This is a dish that my husband has always praised. It used to be served at his college, and so has always been associated with good memories. However, I wasn’t very familiar with UP cuisine, and wasn’t able to search this recipe out. Recently though, my husband came by the name, and I was finally able to re-create this dish!
This is a typically UP dish, and does not use onion or garlic. It makes a great side to parathas or puris, and is easily prepared.
- 4 medium potatoes/aloo
- 2 medium tomatoes
- 1 inch ginger, finely chopped
- 2 tsp turmeric powder
- ½ tsp red chili powder
- 1 tsp cumin/jeera
- 1 tsp coriander powder/dhania powder
- 1 tsp dry mango powder/amchur powder (optional)
- ½ tsp garam masala powder
- 1 tsp salt
- Peel and boil the potatoes till they are very well cooked and can be easily crumbled.
- In a wok, heat some oil and add the jeera and dhania powder.
- add finely chopped ginger and saute for a half a minute on low flame.
- Add the chopped tomatoes, chilli powder, turmeric and braise till the tomatoes are completely cooked and mashed.
- Mash some of the potatoes and add along with salt and mix well.
- add water and braise till it reaches the consistency you want. The gravy will come from the mashed potatoes and tomato mix.
- Here you can add dry mango powder/amchur powder and garam masala. Keep braising till the gravy comes together.
- Add chopped coriander leaves for garnishing.
This gravy is best served hot. Since it doesn’t really take very long, its a perfect breakfast/dinner dish.
On a recent shopping sojourn, I found some raw local tomatoes on sale. I couldn’t believe my luck and proceeded to buy quite a few! I prefer local tomatoes over hybrid because of their taste. Hybrid tomatoes have a kind of flat taste, and it’s just no fun to make anything with them!
The best way to identify the local ones is the shape. Local tomatoes have a round-ish shape, with an emphasized dip at the very tip. Hybrid ones have a flat tip, and are somewhat leaner in shape. I should have thought to take pictures of what I’m talking about, but I was too enthusiastic about using up my bounty. 😉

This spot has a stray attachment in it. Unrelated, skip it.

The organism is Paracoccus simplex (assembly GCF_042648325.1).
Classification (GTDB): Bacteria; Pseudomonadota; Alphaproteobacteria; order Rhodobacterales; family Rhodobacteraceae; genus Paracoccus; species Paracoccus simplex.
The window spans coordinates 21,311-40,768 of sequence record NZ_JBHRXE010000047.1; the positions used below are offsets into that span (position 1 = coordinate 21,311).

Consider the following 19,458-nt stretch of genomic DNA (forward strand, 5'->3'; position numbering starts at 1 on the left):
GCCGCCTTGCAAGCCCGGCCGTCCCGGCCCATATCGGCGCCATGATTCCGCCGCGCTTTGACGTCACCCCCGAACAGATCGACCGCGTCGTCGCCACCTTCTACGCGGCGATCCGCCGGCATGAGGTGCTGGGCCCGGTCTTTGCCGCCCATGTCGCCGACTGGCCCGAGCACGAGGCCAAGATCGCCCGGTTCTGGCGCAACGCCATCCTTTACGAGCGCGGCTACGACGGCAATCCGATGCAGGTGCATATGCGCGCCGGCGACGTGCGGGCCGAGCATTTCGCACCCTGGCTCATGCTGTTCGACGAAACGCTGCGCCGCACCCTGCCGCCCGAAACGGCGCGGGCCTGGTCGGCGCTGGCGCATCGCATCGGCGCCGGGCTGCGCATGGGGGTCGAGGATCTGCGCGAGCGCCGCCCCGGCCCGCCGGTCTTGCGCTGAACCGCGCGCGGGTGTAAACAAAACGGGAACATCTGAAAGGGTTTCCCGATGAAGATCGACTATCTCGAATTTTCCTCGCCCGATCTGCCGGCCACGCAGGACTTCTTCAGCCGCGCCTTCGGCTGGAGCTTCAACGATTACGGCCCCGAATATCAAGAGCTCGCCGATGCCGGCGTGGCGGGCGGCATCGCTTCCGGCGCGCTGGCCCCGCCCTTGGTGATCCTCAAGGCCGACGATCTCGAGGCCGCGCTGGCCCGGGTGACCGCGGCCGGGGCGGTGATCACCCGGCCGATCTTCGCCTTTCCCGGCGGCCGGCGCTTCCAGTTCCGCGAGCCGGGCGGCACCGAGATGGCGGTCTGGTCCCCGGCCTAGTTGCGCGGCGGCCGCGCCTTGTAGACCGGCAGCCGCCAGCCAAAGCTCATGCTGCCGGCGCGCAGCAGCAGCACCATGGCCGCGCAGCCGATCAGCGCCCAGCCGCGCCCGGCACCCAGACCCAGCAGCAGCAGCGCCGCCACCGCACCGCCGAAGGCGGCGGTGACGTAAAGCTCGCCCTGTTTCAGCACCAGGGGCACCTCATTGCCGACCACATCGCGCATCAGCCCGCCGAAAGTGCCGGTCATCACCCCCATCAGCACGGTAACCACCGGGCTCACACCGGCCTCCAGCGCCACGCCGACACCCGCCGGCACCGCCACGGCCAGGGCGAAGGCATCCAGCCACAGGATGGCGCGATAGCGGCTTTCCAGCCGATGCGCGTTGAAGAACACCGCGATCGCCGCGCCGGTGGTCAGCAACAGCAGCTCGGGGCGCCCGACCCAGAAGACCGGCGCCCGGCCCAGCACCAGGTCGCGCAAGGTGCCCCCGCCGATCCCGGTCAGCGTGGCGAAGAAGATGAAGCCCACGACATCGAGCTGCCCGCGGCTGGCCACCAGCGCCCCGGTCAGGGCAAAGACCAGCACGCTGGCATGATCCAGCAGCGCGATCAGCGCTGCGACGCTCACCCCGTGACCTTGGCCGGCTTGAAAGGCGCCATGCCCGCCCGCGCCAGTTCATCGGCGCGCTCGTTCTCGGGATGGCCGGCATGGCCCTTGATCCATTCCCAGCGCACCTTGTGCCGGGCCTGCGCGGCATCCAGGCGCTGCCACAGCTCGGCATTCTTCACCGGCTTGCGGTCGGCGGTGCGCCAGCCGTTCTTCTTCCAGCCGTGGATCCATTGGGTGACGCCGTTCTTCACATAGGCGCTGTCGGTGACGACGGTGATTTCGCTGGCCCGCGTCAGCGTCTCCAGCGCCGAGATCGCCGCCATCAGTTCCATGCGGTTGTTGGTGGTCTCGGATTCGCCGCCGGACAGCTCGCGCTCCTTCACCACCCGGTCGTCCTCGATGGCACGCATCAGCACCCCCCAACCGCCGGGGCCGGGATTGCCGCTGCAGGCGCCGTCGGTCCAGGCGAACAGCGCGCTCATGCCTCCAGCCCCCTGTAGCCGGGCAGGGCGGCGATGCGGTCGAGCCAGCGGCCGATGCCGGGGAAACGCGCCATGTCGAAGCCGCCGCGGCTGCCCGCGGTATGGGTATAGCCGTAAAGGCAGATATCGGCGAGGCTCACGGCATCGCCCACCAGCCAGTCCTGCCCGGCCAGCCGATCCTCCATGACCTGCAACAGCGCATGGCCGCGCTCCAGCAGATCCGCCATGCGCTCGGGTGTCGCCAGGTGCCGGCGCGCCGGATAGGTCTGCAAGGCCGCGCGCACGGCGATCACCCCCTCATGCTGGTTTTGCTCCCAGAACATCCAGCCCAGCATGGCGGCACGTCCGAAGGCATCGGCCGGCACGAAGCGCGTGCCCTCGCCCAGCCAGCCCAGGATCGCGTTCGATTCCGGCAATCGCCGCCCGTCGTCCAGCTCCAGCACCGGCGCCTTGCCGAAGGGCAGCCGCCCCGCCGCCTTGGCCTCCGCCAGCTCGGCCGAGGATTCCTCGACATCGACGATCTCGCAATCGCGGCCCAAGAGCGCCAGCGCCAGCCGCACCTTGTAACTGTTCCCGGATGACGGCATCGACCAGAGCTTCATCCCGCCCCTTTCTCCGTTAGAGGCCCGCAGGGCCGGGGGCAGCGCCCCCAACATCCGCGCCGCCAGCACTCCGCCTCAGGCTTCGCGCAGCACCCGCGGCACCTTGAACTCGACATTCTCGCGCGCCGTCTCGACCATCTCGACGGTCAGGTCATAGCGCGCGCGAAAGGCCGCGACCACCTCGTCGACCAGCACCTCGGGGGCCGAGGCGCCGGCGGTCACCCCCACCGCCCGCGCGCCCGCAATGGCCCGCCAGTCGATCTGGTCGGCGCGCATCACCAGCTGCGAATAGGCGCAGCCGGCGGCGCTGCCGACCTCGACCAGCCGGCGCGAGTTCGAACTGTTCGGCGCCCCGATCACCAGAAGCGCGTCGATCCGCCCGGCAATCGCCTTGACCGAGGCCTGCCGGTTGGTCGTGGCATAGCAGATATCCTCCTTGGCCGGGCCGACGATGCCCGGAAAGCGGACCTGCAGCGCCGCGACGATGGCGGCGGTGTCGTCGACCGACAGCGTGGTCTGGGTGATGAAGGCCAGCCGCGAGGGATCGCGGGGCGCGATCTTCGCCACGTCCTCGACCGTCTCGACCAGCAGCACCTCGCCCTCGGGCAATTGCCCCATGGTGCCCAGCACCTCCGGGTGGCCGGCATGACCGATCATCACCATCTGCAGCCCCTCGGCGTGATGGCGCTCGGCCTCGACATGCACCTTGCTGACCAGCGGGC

I’m not overly fond of pachadis, but this one is one of the very few exceptions. The spicy yet tangy taste of this pachi (raw) tomato pachadi makes it special.
Pachi Tomato Pachadi
- 2 raw tomatoes
- a small bit of tamarind, washed and set aside to soften
- 6 green chillies
- 1 tsp salt
- pinch of turmeric
- Tadka: aavalu, menthulu, mina pappu, dry red chilli
- In a medium-sized wok, roast the raw tomatoes in 2 tbsp of oil till done.
- You know the tomatoes are done then the skin starts to peel of and the tomatoes themselves have become soft.
- Add the green chillies and turn them around in the hot oil for a few moments.
- Set aside to cool down.
- In a tadka pan, heat some oil and add tadka. Wait till the aavalu pop, and then set aside and add salt.
- Once everything has cooled down, grind the tadka with the tamarind, turmeric and the green chillies to a fine paste.
- Do not grind the tomatoes.
- Peel the tomatoes and mash roughly by hand so as to leave small pieces of the tomatoes but not big chunks.
- Add the pachadi paste into the tomatoes and mix well.
This is absolutely tasty with rice or dosa.
This is a favourite snack item found in hotels across Andhra Pradesh. Though it is essentially a breakfast item, it is also made for dinner at some places.
- In a large vessel, heat about 2 tbsp oil and add the tadka.
- Once the mustard starts popping, add the chopped tomatoes
- put the lid over the vessel to braise the tomatoes.
- After the tomatoes are softened, add water, curry leaves and salt, and replace the lid
- When the water comes to boil, slowly add the rava while constantly stirring. This will prevent the rava from forming clumps.
- For added flavour, ghee and roasted cashew nuts can be added.
- Mix well, and keep cooking till the rava is done.
- Turn off the gas, and keep aside for 5 minutes
Serve hot with kura podi and curds.